On Tuesday, Royal Central reported on what would happen should The Queen temporarily be unable to perform her constitutional duties due to the government’s plans for all over-70s to self-quarantine.
Normally, this wouldn’t be a problem as there are five Counsellors of State on hand to fill-in for Her Majesty, undertaking duties on behalf of the Crown.
However, the issues presented by coronavirus COVID-19 are unprecedented, and the Regency Act 1937 may come under immense pressure to create a sixth Counsellor.
The current Counsellors of State are the Duke of Edinburgh, the Prince of Wales, the Duke of Cambridge, the Duke of Sussex and the Duke of York.
Two or more Counsellors of State must be presiding at any one time, which may pose a problem should the sovereign require assistance in the immediate future.
The Prince of Wales is 71-years-old, which means he may also have to be quarantined, as is also the case with the 98-year-old Duke of Edinburgh.
The Duke of Sussex and the Duke of York are no longer working royals. This does not mean they cannot act as Counsellors of State, although it will no doubt prove controversial.
This leaves the Duke of Cambridge as the only Counsellor who is a working royal and is likely to remain out of quarantine should the government advise all over-70s to isolate.
The Counsellors of State are made up of the consort of The Queen and the first four people in the line of succession meeting the qualifications.
Those who are chosen must have reached the age of twenty-one, although the heir to the throne becomes qualified when they reach eighteen.
If two Counsellors are required, and theoretically only one royal is available, then Parliament may have to amend the Regency Act to allow the next eligible royal to take up the duties of the monarch.
This royal would be Princess Beatrice of York, ninth-in-line to the throne.
Although the idea of making Princess Beatrice a Counsellor of State may be controversial, it is arguably a necessity.
Should The Queen and her current Counsellors be unable to carry out the duties of the monarch, the branches of government could fall apart as somebody must always be available to carry out the duties of the sovereign.
Tasks which must be undertaken includes granting royal assent, issuing royal proclamations, appointing judges and Queen’s Counsel.
The Regency Act’s sole aim is to provide permanent availability of the monarch, either through regency or Counsellors of State. Should two of the Counsellors be in quarantine and a further two unavailable by other means, then the act loses its purpose unless a regency is invoked.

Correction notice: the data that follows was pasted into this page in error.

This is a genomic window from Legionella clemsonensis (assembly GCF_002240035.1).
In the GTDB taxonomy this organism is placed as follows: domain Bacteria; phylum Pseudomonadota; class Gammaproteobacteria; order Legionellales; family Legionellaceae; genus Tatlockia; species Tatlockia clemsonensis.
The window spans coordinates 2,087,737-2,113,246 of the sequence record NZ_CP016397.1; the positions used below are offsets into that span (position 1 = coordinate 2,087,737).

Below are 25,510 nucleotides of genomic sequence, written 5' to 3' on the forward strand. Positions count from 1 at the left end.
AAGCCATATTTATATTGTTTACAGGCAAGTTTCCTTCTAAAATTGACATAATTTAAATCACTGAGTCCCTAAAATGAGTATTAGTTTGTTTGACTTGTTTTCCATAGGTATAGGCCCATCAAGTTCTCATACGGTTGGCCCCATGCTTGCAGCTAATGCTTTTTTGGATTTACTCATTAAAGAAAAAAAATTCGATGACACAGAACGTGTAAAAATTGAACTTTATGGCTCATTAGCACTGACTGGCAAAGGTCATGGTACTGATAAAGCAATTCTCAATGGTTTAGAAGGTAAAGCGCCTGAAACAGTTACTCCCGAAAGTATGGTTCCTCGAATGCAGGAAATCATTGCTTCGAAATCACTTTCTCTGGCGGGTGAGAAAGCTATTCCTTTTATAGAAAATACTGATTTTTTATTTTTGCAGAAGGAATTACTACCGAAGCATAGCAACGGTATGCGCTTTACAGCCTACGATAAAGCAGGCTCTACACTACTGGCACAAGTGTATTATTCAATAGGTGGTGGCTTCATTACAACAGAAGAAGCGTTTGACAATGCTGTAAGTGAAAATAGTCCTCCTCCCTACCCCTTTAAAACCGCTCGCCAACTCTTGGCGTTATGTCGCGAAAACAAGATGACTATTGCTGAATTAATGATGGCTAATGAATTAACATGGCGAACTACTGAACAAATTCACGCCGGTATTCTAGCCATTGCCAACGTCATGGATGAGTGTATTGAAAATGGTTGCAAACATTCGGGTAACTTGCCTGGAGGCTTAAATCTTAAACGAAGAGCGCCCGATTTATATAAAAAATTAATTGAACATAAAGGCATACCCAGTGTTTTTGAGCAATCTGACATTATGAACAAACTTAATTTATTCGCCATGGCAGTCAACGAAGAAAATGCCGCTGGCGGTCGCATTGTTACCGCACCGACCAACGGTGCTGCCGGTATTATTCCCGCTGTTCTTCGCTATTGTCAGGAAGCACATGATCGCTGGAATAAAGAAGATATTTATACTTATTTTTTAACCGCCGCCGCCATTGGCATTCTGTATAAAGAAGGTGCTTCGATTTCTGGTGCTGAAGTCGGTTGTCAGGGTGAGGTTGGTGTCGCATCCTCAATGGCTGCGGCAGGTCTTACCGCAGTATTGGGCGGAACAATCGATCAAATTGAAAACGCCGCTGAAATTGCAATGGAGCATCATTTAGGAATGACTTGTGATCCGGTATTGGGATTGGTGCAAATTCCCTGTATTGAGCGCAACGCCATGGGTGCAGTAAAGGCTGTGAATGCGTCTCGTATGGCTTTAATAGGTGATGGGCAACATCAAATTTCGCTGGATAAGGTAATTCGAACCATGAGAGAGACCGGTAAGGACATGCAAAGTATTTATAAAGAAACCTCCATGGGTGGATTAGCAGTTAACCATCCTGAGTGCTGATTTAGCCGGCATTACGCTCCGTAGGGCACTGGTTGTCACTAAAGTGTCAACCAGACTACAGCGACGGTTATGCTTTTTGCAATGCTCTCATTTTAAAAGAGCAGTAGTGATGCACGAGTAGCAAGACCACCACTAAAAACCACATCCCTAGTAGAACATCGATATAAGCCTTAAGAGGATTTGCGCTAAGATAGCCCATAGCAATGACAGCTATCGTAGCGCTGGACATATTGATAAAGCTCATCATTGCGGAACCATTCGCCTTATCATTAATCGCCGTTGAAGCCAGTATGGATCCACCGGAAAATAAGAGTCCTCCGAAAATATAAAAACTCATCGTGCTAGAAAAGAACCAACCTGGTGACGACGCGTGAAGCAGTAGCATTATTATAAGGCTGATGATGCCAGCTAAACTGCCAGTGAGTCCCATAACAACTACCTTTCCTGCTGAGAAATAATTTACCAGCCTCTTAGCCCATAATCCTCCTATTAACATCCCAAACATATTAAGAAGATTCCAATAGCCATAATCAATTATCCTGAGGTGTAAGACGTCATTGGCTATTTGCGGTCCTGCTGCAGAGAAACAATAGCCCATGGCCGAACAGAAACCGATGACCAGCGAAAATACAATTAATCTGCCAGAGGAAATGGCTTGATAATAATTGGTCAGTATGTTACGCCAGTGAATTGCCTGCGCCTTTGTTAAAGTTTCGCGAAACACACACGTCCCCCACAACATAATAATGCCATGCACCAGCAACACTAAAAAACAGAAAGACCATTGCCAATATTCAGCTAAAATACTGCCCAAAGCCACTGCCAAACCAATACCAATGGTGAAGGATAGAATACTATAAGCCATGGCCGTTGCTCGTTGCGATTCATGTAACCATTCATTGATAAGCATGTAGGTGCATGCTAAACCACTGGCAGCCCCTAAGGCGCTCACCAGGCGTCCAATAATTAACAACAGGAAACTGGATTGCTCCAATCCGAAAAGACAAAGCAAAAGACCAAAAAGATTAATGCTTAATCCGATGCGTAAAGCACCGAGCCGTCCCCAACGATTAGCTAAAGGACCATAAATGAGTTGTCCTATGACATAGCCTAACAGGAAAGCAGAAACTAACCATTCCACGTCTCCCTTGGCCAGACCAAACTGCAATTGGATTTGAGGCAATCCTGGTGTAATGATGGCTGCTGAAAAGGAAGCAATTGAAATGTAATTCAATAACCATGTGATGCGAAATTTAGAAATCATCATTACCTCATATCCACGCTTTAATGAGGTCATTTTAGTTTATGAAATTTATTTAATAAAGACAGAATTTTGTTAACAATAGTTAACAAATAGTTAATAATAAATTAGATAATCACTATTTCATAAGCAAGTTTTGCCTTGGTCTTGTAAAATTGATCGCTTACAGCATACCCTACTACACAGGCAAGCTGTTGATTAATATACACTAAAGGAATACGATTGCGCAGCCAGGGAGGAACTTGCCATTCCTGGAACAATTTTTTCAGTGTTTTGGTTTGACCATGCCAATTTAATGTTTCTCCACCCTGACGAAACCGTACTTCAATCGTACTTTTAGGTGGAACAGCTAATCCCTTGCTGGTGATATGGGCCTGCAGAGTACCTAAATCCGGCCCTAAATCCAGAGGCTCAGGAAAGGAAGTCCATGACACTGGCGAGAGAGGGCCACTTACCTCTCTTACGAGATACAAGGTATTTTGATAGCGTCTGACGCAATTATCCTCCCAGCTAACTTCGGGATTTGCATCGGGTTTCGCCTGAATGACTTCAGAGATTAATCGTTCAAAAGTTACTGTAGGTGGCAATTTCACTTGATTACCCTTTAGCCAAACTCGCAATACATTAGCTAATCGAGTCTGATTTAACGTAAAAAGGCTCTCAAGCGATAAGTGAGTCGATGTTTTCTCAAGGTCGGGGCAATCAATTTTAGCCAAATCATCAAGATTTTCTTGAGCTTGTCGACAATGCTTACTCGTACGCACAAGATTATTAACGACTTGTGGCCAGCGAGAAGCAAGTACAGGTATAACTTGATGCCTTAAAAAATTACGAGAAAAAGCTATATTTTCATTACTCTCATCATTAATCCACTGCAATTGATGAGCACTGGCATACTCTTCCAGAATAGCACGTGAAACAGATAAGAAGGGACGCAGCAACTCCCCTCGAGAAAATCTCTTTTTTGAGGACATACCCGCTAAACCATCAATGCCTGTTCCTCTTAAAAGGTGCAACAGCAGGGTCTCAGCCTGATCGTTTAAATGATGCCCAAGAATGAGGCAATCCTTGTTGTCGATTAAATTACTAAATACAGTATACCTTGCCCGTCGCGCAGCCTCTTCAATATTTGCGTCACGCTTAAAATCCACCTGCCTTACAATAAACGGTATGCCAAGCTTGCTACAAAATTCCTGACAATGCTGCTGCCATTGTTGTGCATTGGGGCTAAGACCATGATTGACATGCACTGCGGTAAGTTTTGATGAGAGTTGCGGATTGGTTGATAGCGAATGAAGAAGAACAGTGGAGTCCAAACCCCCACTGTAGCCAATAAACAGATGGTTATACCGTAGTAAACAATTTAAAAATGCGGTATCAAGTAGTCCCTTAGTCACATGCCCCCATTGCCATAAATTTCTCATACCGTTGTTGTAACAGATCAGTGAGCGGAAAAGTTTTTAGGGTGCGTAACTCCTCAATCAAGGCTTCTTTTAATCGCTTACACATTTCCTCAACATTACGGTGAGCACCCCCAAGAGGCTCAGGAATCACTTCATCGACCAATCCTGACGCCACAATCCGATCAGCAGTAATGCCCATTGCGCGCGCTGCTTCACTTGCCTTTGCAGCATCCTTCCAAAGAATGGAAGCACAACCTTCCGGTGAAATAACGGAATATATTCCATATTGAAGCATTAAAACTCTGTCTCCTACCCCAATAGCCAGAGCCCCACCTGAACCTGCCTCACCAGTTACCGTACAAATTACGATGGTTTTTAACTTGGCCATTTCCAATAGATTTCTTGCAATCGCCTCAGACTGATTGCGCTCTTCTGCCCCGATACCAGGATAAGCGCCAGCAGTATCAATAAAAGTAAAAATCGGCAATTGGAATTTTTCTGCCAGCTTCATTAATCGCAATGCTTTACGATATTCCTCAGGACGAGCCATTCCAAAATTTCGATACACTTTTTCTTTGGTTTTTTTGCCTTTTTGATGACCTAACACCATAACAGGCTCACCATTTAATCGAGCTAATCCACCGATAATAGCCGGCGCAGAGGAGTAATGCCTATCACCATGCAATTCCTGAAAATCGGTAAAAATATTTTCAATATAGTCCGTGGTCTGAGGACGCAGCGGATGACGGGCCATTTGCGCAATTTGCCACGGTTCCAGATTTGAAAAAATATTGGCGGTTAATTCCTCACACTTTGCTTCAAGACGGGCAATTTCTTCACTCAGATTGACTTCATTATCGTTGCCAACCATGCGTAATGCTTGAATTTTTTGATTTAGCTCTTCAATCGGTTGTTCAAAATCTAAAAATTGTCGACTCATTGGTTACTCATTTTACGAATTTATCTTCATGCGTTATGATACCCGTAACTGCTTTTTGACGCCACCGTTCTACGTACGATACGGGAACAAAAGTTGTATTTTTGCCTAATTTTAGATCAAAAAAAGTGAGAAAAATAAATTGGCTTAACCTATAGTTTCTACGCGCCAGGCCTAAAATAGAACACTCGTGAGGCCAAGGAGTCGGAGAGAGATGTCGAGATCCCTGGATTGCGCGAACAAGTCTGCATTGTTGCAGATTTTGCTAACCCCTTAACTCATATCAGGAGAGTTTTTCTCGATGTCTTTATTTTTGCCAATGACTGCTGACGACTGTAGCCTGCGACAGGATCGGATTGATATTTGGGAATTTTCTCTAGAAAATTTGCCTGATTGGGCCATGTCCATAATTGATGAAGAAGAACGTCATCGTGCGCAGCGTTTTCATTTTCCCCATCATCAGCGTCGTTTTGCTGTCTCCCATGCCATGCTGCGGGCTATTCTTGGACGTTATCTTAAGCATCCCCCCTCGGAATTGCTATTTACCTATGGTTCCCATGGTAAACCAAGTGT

That being said, if push comes to shove and the Regency Act does need to be invoked, the Duke of York will most likely assume his constitutional position, controversial or not.
Royal historian Marlene Koenig explains that there is precedent of sorts for an extra Counsellors of State to be appointed, but that it is unlikely to happen with Princess Beatrice.
Mrs Koenig explained: “In 1944, when Lord Lascelles was a prisoner of war, he was briefly removed as a Counsellor of State and replaced with Princess Arthur of Connaught. However, this was not actually legal because the Regency Act does not allow for a replacement.
Lord Lascelles was the elder son of the Princess Mary, the Princess Royal – the only daughter of King George V. He was the first Counsellor of State to be appointed who was not a consort, prince or princess since the passage of the Regency Act 1937.
Mrs Koenig continued: “Lord Lascelles was taken prisoner in 1944. He had replaced the Countess of Southesk as a Counsellor on his 21st birthday a few months earlier.
“Princess Elizabeth turned 18-years-old in April 1944 – and she replaced Princess Arthur, the Countess Southesk’s older sister. But with Lord Lascelles taken prisoner in June 1944, the King issued a Letters Patent that August putting Alexandra back on the list, even though it was technically not allowed.
“So there is precedence, sort of, but in case of the Queen being ill, I think they would have to make do with the group they have.”
The Queen last appointed Counsellors of State to carry out her duties in 2015 when she visited Malta for the Commonwealth Heads of Government Meeting. On this occasion, all five Counsellors acted jointly on behalf of the monarch rather than just the statutory two.